Around 2,000 posts re-allocated for Kashmiri Pandits under prime minister’s package

The Jammu and Kashmir Administrative Council on Wednesday approved re-allocation of nearly 2,000 posts for Kashmiri Pandits who want to settle in the Valley, PTI reported. This was done under the prime minister’s package for the community

“The administrative council, which met under the chairmanship of Lieutenant Governor Manoj Sinha today, approved the re-allocation of 1,997 number of unfilled supernumerary posts for recruitment of registered Kashmiri migrants and non-migrant Kashmiri Pandits, who are willing to serve and settle down in Kashmir under the prime minister’s package,” a government spokesperson said. The recruitment will be conducted only on the basis of written or skill tests for suitable candidates through the Jammu and Kashmir Services Selection Board within six months of referral of posts. “The re-allocated posts include posts of sub inspector commercial taxes and assistant compiler in Finance Department (997), field assistant, field supervisor and assistant store keeper in Agriculture, Production and Farmers Welfare department (150), depot assistant in Food, Civil Supplies and Consumer Affairs Department (300), and Class IV in Revenue Department (550),” the spokesperson said.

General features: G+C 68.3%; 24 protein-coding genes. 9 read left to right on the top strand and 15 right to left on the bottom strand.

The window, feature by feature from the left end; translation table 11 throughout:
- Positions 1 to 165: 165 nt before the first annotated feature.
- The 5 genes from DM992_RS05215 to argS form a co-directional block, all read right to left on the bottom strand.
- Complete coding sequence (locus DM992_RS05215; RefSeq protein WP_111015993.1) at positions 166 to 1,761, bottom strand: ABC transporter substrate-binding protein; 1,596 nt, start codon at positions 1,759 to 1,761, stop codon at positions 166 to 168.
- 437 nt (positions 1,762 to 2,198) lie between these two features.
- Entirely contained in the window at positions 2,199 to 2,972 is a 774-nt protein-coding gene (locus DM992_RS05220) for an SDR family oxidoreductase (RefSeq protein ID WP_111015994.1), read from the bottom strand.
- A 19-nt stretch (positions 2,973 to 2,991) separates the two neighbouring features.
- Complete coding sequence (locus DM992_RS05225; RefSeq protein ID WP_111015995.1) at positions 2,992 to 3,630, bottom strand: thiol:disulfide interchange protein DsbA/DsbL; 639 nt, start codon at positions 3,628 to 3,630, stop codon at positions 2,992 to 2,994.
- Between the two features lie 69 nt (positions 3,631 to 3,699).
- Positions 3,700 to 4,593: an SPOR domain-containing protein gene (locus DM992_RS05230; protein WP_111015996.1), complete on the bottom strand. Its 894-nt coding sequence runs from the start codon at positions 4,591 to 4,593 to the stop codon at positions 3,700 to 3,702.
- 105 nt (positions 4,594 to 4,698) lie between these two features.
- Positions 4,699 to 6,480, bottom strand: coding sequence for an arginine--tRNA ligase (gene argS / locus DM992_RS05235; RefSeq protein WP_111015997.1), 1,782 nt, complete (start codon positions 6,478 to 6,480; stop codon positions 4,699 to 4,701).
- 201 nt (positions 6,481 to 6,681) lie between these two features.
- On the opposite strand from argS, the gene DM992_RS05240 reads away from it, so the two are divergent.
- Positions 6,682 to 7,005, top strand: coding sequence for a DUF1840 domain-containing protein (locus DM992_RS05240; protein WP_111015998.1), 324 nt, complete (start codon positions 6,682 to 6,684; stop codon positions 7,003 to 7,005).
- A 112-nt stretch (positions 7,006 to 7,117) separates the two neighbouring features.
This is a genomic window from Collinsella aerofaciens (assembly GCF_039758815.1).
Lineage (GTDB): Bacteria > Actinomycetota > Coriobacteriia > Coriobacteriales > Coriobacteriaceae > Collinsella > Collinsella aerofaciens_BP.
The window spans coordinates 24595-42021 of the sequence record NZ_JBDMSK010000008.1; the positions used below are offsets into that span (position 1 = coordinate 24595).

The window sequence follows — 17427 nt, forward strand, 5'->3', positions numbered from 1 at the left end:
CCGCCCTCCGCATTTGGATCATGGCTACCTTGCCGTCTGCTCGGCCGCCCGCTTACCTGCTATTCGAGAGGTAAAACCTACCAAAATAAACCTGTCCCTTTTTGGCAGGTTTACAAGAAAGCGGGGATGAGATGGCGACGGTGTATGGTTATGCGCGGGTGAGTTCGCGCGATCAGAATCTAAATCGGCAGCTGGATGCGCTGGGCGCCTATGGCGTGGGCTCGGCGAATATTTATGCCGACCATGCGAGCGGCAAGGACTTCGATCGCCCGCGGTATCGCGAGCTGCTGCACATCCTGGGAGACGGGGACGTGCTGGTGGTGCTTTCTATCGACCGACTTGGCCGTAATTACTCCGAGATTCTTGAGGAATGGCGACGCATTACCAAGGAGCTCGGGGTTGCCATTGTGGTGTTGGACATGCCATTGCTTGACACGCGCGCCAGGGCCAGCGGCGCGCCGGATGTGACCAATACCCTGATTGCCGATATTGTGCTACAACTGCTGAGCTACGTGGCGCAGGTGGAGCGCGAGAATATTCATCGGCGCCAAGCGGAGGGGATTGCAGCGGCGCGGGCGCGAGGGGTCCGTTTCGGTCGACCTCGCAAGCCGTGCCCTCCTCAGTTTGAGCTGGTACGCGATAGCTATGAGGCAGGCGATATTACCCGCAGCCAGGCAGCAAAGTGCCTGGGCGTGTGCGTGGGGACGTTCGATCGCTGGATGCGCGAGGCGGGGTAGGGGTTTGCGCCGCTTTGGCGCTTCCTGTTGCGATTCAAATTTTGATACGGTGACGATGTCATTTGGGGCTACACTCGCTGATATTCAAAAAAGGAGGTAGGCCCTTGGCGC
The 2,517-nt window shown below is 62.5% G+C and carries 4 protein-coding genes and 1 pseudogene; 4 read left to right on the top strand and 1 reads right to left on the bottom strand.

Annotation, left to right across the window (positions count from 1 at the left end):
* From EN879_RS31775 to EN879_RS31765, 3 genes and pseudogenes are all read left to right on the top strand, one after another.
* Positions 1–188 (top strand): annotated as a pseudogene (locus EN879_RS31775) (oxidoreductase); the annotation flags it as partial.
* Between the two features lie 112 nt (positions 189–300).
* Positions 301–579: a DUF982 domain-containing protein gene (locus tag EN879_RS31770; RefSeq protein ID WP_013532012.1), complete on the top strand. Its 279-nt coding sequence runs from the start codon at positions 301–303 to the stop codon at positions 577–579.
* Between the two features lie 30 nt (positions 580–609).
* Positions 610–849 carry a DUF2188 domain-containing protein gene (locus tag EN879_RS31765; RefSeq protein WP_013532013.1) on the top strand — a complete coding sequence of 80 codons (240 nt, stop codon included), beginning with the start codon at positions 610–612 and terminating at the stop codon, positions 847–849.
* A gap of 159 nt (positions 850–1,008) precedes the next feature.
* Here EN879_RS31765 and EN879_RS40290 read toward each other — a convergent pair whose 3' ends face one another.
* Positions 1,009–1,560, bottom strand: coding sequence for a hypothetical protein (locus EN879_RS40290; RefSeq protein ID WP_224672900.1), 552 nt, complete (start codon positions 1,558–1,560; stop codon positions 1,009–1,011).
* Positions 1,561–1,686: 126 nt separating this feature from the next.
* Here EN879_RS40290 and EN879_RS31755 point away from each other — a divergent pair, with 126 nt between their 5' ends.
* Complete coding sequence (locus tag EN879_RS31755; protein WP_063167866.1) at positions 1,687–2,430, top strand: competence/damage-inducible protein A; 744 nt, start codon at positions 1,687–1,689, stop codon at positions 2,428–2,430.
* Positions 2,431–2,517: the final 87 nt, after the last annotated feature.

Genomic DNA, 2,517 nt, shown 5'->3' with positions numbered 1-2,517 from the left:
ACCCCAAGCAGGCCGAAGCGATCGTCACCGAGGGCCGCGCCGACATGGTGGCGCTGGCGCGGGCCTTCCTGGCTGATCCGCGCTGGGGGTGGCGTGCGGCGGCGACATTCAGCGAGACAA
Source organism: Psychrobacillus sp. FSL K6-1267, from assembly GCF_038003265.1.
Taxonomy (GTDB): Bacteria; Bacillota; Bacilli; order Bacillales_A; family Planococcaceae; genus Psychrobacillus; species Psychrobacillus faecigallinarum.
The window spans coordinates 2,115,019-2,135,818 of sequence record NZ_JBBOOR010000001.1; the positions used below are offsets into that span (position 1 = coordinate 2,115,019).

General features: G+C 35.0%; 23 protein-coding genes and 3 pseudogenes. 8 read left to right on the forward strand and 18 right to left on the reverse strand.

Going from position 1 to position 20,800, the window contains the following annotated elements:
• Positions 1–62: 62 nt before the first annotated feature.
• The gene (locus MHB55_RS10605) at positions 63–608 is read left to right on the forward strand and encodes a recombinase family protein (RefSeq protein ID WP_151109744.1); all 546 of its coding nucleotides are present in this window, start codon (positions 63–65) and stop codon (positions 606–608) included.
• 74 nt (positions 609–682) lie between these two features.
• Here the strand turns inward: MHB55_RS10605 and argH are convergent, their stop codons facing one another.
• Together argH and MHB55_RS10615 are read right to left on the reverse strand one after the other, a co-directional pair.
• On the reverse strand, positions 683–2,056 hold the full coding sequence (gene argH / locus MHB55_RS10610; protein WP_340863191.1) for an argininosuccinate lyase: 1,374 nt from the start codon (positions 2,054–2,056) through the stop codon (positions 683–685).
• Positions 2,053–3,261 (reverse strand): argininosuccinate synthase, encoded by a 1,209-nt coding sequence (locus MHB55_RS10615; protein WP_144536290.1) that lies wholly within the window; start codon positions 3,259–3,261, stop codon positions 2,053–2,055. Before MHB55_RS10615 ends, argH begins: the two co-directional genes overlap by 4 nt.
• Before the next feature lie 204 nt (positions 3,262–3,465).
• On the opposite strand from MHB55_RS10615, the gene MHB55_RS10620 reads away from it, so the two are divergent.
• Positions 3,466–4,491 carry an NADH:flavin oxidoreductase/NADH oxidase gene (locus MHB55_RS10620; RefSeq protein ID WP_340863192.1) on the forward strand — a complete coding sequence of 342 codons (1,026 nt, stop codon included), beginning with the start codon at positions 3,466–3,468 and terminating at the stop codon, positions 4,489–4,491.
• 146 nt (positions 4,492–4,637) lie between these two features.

This re-allocation is part of the 3,000 posts announced in 2015. So far, only 806 applicants have been selected and 1,997 positions remain vacant. The move is aimed at speeding up recruitment process under the prime minister’s package and to provide employment benefits to Kashmiri migrants and the non-migrant Kashmiri Pandit community.

Earlier this week, the Valley’s largest group of the community, the Kashmir Pandit Sangharsh Smiti.

had claimed that it was being harassed and their concerns were not being addressed by the local administration, The group’s chief Sanjay Tickoo had decided to begin a fast-unto-death until their demands were met.

The association’s main demands included 500 government jobs, which it said were promised to the community during a High Court ruling in 2016.